A Wail in the Night
Much gnashing of teeth and crying in beers will take place in late November when one of our fair little city's few remaining outlets for local music calls it quits with its regular weekend schedule of bands. Cumberland Avenue's Longbranch Saloon began offering mostly-free local shows on Fridays and Saturdays some two years ago, first in its cramped downstairs environs, then upstairs in a space now appropriately revamped for such purposes. Despite the initial strangeness of the endeavor, the 'branch soon evolved into one of the best-lovedand steadiestvenues for local will-bes and wannabes to display their wares. Shows by Superdrag spin-off Flesh Vehicle, the reconstituted Judybats, and even a joyous and celebratory reunion of Knoxburg's all-time favorite band, Smokin' Dave and the Premo Dopes, were but a few highlights of the bar's ongoing weekend set list.
Now, according to resident bartender and bad-ass Cowboy, the smooth-pated, Harley-riding top-twister who for the last six months or so has been responsible for booking bands, owner John Stockman has decided to end the 'branch's run as a music venue due to declining attendance at recent shows. The cessation of shows will also mark the end of Cowboy's tenure as chief 'tender at the Strip's favorite would-be dive. "I've decided there's other things in my life," Cowboy says. "One year is enough time for anyone to stay at one place on the Strip. I'm ready for a change."
In the meantime, the bar is still looking to fill openings in what remains of its concert calendar, including an open-to-close blow-out bash that will send things out in suitably beery style the weekend after Thanksgiving. "That Friday and Saturday, I'm going to book as many bands as want to play as a final hoo-rah," says Cowboy. "If I get enough bands to warrant starting at 3 p.m., then by God we'll start at 3 p.m."
Bands playing that final weekend will be allotted 75-minute sets plus a 15-minute set-up period, with the evening's final strains to be heard around 2 a.m. Bands interested in playing the 'branch's blow-up bash (or any of the weekends leading up to said event) should call the bar, as plenty of openings still remain.
Adam Hill and the Raggedettes
Lo-Fi Goodbye (S&L Records)
Adam Hill's solo debut, Lo-Fi Goodbye, is a homecoming of sorts for the former Satellite Pumps frontman. Even though Hill lives in New York City now, the disc was recorded in his parents' house in Kingston this summer and has been released on Morristown's S&L Records. Plus, fellow Knoxville expatriate (and former Metro Pulse intern) Greg Siedschlag adds gruff vocals and his own ragged guitar to the scruffy mix of Westerberg-style swagger and honky-tonk lonesomeness that makes Lo-Fi Goodbye sound so much like a Knoxville record.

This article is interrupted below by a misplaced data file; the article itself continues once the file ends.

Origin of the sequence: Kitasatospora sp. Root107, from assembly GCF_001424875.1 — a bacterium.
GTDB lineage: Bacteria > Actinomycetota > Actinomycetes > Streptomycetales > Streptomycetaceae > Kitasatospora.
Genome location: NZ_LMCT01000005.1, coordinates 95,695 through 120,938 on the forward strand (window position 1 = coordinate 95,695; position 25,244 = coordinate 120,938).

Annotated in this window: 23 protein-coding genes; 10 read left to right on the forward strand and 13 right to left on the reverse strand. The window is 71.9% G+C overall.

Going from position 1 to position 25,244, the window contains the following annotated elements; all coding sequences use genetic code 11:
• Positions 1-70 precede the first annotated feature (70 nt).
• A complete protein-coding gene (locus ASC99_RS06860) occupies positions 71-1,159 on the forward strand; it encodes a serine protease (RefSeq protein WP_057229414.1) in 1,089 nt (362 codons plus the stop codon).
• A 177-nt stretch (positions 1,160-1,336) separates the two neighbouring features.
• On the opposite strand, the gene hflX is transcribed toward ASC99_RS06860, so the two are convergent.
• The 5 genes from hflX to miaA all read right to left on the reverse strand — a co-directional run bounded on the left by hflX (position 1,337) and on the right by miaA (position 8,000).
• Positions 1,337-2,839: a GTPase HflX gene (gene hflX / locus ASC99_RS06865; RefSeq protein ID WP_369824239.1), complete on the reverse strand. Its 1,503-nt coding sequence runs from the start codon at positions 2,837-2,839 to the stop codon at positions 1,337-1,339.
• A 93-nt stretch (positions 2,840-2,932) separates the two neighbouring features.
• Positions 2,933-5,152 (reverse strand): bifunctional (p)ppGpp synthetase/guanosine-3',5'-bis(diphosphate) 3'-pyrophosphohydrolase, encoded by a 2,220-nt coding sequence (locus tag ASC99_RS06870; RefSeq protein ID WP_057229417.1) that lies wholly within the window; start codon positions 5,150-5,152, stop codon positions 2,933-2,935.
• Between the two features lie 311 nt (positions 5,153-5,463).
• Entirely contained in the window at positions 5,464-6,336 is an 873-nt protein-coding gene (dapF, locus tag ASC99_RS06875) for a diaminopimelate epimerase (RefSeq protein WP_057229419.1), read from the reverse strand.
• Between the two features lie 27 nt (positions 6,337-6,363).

If Lo-Fi Goodbye is country, its sources predate the slick mass marketing of the Nashville music machine. Even with a drum machine (Hill says he wired it into an amp and set it at the far end of his parents' hallway for the recording) and electric guitar, there's a tone of rugged, old-fashioned authenticity to the disc. From the country-blues-tinged opening track, "Baby Blues" and the heartbreaking "Down Anyway" to the pop smart "Dead Piano" and the drinking anthem "441" (an ode to driving to Gatlinburg), the songs sound like they could have been culled from the archives of Harry Smith, whose Anthology of American Folk Music is one of Hill's favorite record sets.
Hill, in town to visit his parents, played a brief solo acoustic set at the Pilot Light on Aug. 23, opening for the Moves. Hopefully he'll be back soon.
On Top of the Hill
Local blues rockers Lovell Hill have reached the top spot on mp3.com's Knoxville charts and have climbed into the top 10 for the entire state, topping out country favorites like Mark Chesnutt in the process. The band's singles "My Way Down" and "Couldn't Stand the Weather" are at #3 and #5, respectively, for most-downloaded songs from Tennessee, and are in the top two positions for Knoxville. The bandwhich describes its music as a cross between Southern rock and electric Texas blueswill release its full-length debut this fall.
Benny Smith of AC Entertainment has confirmed (through MetroBlab, naturally) the WUTK Cock Rock Hour report that the Flaming Lips will play at Moose's on Thursday, Sept. 29that's just four days after Yo La Tengo. The Lips' latest disc, The Soft Bulletin, a sweeping epic of orchestrated pop psychedelia, was a daring departure for a 15-year-old post-punk band, and was picked by dozens of critics as one of the best of 1999. Some of you might want to stay at home and complain that there's nothing to do in Knoxville; the rest of us will be there.
September 7, 2000 * Vol. 10, No. 36
© 2000 Metro Pulse